When I was young, I used to lie in bed at night, thinking “I’m alive. I’m alive. I’m alive.” I would repeat it, not to prove myself anything of the contrary; it was more of a behaviour better suited for grounding myself in the current time and place. This mantra of sorts, “I’m alive”, meant nothing at first, but as I continued to repeat it, each internal utterance was a little earthquake, the shocks of which jolted me back into a reality. Most days – most moments – I found myself not necessarily living my life, but instead watching it unfold as a movie does, each scene with me as the main character yet well enough removed that I could go through this life, almost numb, portraying the understudy who watches instead of acts. This little routine – private, isolated, personal – reminded me to breathe, to live, to act, to make things happen instead of watching them happen. That this was reality – that this was MY life and MY reality – and unlike the very vivid dreams I was having, I couldn’t wake up and find myself anywhere but here. It was simply the subtle reminder to wake up when I wasn’t ever sleeping.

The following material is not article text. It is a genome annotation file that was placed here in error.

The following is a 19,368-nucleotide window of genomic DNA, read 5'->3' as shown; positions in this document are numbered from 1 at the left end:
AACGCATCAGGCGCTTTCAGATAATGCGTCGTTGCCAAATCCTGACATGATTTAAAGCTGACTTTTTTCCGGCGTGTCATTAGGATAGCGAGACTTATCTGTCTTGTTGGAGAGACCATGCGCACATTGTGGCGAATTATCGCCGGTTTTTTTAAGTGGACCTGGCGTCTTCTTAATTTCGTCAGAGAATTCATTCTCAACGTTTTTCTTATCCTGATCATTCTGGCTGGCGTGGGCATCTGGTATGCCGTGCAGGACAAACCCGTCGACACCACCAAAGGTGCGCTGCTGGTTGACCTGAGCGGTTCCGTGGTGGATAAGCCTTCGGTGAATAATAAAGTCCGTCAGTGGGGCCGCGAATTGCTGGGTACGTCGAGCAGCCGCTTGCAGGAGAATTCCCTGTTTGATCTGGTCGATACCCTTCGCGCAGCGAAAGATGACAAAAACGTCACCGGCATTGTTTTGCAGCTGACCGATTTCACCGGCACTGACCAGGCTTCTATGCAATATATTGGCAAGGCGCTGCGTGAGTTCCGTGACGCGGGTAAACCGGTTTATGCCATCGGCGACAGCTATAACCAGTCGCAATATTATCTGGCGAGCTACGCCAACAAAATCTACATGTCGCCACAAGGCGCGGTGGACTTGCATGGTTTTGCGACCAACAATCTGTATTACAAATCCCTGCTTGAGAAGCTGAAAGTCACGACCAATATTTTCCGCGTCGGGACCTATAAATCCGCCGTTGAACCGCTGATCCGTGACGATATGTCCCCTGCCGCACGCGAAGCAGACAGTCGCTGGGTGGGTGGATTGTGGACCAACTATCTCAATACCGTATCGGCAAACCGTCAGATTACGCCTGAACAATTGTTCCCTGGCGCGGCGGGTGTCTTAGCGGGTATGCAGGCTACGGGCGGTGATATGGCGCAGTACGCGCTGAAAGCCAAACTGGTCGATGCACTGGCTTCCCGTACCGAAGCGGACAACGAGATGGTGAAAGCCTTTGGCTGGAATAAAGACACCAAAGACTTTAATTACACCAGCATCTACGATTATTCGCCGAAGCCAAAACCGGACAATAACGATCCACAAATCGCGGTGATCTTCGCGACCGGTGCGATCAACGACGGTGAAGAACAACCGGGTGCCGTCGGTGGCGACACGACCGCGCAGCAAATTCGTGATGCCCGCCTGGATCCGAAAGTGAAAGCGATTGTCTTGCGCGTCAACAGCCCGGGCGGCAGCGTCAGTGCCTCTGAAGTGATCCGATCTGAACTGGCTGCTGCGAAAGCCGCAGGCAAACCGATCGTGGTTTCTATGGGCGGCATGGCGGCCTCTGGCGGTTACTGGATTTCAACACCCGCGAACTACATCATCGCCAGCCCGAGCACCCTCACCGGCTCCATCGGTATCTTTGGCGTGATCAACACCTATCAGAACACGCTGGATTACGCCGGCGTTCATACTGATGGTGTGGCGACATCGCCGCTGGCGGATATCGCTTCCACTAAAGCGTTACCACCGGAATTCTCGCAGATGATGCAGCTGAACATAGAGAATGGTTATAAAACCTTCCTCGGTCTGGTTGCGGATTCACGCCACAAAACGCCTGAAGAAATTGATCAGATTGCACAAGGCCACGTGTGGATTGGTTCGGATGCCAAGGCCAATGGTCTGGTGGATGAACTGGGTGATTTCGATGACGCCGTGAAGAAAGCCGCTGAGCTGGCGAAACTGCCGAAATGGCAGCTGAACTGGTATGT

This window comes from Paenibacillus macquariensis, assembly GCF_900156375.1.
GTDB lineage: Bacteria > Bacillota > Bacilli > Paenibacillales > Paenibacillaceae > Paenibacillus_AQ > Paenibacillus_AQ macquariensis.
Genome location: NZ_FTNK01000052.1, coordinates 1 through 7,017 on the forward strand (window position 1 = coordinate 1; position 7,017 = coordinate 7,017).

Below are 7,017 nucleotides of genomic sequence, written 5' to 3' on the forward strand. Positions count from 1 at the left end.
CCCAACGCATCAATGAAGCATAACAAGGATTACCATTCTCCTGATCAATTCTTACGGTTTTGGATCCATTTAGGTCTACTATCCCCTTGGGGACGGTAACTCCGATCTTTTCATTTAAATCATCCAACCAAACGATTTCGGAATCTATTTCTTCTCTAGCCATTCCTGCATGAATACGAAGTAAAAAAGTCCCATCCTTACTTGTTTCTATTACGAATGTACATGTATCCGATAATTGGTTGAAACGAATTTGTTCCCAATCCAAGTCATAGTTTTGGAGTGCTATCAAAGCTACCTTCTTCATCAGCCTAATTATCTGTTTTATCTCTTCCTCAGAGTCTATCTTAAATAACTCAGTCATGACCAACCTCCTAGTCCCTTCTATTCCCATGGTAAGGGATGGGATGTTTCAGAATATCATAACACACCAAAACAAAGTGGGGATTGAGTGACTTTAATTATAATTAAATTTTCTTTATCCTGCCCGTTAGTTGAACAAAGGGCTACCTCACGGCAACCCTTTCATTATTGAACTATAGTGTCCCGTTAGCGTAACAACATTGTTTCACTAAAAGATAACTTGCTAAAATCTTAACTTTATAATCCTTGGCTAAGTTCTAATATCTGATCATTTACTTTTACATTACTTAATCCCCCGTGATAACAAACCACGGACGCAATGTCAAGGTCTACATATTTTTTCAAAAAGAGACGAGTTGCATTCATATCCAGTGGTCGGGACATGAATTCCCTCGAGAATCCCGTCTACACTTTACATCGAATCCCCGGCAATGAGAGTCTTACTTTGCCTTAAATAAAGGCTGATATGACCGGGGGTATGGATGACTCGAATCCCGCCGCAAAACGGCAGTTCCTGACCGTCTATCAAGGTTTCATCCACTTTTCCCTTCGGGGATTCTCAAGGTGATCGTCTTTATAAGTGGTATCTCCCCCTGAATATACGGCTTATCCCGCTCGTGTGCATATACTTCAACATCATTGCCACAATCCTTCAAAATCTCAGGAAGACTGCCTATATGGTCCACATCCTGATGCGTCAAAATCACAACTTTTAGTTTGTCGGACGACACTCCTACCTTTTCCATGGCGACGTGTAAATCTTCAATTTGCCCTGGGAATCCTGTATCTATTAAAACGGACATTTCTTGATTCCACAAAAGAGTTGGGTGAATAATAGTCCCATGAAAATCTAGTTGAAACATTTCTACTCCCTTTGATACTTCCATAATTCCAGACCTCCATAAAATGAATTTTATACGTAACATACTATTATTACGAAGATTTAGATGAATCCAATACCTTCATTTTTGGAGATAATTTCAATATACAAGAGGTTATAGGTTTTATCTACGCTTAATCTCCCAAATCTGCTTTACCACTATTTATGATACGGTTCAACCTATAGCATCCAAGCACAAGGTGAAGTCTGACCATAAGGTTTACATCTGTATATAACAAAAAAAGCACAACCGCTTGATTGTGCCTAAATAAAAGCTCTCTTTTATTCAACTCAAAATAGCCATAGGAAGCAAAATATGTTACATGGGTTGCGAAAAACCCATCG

Every now and again I remember this, and repeat the habit. “I’m alive” when I’m staring at the computer. “I’m alive” when I sit at the bar, waiting a perpetually late friend. “I’m alive” as I start to fall asleep, “I’m alive” when I’m sitting in traffic, “I”m alive” in my delight and my regret, “I’m alive” when I wake up to you.

How easy it still is to go about my days in a sort of dreamworld, going through the motions, watching my life unfold with each little piece, each isolated scene all tied together with the mundane thread of ‘stuff’ that binds our meager existance. I’m moving on autopilot: 
Wake up. 
Brush teeth. 
Walk the dog. 
Go to work. 
Clean the house. 
Eat dinner. 
Brush teeth. 

There’s nothing wrong with habits, with routine – each culture, each person has their own. They’re the stuff that life is made of, only they’re the stuff that it it isn’t. They’re the things that get in the way, that prevent us from acting and doing and being.

So every now and again, amidst the shuffle of another day nearly done, at the beginning or the middle or the end of the routine I try to evoke a little earthquake to remind me of my participation in this daily cinema that I call my life, to usher me up from the stand-in role to the star, knowing my time and my place on the stage is determined solely by myself.

*This article was originally published on January 30, 2006. Damn. I’m old.

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